Recently, someone asked why L.A. Air Force‘s legendary Singing EBS Test isn’t included in the 3-CD Cheap Radio Thrills package.
It’s been decades since my late friend Terry Moss debuted his creation for radio personalities and listeners around the world: the first volume of what became a 5-LP series, Cheap Radio Thrills.
As any old American DJ will confirm, for many years radio stations were required to broadcast periodic tests of the Emergency Broadcast System. Here’s what the listener would hear:
For the next 60 seconds, this station will conduct a test of the Emergency Broadcast System. The following is only a test.
That would be followed by this test tone:
Then the announcer would return to say:
This is a test of the Emergency Broadcast System. The broadcasters of your area in voluntary cooperation with the FCC and federal, state, and local authorities have developed this system to keep you informed in the event of an emergency. If this had been an actual emergency, the Attention Signal you just heard would have been followed by official information, news, or instructions. This station serves the [ ] area. This concludes this test of the Emergency Broadcast System.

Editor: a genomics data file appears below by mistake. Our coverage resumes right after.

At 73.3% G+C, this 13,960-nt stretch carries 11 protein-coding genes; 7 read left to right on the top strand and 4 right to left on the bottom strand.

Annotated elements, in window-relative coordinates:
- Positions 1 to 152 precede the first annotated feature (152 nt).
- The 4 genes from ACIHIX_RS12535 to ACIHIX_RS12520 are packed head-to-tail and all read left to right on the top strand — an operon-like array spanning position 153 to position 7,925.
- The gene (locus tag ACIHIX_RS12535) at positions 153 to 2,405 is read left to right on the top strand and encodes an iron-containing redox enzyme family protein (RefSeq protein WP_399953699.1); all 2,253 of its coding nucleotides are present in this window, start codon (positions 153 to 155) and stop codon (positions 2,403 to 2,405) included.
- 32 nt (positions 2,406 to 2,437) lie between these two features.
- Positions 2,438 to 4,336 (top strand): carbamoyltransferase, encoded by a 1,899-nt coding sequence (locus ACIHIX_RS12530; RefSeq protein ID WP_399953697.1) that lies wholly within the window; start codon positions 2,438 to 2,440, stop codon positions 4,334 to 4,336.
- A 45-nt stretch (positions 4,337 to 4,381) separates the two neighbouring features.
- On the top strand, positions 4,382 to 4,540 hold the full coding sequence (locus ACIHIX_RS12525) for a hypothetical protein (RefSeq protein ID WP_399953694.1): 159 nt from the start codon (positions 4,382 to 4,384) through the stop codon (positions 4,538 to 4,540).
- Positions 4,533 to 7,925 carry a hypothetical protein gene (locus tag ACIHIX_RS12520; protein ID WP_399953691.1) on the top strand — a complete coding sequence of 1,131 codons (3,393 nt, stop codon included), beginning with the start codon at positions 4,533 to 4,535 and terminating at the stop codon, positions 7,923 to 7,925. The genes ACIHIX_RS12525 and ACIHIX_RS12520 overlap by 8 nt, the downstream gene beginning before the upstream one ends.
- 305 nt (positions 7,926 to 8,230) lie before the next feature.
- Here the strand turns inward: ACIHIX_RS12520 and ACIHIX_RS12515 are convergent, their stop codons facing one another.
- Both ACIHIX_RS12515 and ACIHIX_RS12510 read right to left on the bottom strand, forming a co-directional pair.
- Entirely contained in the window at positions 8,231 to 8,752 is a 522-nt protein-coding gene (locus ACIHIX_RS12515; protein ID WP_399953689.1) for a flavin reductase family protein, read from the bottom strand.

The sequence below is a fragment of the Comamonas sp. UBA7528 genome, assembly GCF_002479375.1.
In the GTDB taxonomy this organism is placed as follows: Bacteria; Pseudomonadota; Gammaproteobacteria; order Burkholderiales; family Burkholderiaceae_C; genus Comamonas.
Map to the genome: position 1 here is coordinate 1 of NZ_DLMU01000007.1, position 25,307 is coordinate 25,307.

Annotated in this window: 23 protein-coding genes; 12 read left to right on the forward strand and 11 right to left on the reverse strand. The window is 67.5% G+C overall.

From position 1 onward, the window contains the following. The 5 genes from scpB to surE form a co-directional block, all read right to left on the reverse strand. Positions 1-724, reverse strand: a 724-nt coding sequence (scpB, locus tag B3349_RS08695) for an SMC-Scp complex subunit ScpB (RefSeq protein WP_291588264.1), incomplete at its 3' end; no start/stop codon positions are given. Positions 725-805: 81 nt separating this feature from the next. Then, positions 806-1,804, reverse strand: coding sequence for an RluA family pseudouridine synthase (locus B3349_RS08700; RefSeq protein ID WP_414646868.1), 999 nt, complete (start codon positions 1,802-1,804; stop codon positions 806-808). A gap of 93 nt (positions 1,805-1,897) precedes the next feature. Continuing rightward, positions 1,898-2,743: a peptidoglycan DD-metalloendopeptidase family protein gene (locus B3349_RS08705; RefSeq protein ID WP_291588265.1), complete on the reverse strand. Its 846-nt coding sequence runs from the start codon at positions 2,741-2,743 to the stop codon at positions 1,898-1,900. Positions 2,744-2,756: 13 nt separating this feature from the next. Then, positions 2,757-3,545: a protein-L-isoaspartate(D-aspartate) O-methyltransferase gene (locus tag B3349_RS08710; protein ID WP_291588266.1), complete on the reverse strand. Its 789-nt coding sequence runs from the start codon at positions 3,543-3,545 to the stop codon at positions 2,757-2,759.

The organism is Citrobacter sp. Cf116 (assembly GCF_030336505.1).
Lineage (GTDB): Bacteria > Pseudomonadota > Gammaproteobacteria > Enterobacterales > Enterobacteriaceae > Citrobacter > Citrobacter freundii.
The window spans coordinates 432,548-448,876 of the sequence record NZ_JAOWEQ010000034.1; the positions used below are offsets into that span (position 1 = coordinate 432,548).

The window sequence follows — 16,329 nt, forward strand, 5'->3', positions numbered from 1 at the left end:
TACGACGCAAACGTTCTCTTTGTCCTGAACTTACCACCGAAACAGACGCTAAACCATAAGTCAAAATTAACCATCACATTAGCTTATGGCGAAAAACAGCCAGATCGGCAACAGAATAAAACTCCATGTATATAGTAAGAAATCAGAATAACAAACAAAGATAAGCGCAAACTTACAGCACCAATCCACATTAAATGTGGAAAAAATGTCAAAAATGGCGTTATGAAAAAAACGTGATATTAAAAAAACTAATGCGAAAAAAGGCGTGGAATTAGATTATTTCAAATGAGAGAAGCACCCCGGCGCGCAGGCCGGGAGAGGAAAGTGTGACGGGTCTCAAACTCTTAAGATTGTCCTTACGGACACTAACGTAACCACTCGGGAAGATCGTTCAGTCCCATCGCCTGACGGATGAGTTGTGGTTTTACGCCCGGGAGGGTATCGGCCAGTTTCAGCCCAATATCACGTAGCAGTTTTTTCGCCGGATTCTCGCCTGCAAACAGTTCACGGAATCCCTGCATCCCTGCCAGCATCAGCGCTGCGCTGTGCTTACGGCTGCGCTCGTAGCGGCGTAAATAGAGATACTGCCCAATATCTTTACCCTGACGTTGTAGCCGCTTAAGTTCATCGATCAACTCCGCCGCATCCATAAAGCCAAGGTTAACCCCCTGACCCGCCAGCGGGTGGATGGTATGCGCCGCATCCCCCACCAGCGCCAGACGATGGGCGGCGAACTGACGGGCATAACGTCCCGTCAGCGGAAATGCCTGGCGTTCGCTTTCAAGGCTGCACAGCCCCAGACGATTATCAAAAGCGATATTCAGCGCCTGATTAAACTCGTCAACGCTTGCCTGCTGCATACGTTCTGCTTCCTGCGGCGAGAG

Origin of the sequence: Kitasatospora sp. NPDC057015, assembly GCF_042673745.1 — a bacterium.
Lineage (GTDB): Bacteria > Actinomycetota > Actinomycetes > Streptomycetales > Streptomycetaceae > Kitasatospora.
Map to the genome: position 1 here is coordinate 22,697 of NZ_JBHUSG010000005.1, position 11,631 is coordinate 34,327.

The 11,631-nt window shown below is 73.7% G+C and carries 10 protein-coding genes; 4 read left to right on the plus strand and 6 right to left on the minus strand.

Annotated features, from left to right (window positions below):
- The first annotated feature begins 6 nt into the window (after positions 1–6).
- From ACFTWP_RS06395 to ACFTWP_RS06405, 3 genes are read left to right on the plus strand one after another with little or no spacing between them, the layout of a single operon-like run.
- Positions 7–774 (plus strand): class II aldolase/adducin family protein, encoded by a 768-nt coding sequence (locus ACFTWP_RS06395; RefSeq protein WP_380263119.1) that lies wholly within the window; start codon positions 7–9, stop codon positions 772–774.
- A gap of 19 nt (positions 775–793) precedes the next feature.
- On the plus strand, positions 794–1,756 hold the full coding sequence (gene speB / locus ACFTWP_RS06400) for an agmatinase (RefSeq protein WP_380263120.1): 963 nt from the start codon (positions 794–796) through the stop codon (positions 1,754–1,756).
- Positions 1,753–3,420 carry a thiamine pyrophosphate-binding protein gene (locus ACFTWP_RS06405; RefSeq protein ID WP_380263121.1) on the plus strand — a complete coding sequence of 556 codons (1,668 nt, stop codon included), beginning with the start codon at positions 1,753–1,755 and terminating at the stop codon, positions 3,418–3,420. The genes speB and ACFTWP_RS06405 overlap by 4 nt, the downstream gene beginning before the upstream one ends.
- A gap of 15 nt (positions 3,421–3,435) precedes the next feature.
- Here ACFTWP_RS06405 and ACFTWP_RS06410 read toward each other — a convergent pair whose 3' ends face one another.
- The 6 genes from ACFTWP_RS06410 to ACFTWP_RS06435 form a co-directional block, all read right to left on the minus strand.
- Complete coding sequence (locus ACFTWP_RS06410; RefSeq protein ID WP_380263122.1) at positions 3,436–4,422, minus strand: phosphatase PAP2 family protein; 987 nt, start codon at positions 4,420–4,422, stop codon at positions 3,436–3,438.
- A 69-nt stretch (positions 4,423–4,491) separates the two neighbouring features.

Invariably the jock would read that copy in a monotone, there’d be silence, then the test tone, then the jock would return to read the close with the same disinterested inflection.
Terry decided to change all that — with these two cuts from Cheap Radio Thrills. Here’s the introduction:
After the intro, the test tone would be broadcast. Then this cut would be played, complete with a donut for the announcer to read the boilerplate copy that begins, “The broadcasters of your area…”
Question: As a listener, which test would you be more likely to pay attention to? The one delivered in the bored monotone, or the musical version?
Clearly far more people would actually listen to the musical rendition — which really upset the FCC. People actually paying attention to the E.B.S. tests??
So in its infinite wisdom, the FCC decreed that the Emergency Broadcast System test could not be sung.
After all, you don’t want citizens to actually listen to the instructions which, “in a genuine emergency,” might save their lives.
We omitted it from the CD versions because we didn’t want any stations to see it, assume it must be okay to broadcast, broadcast it and ultimately get in trouble with the FCC.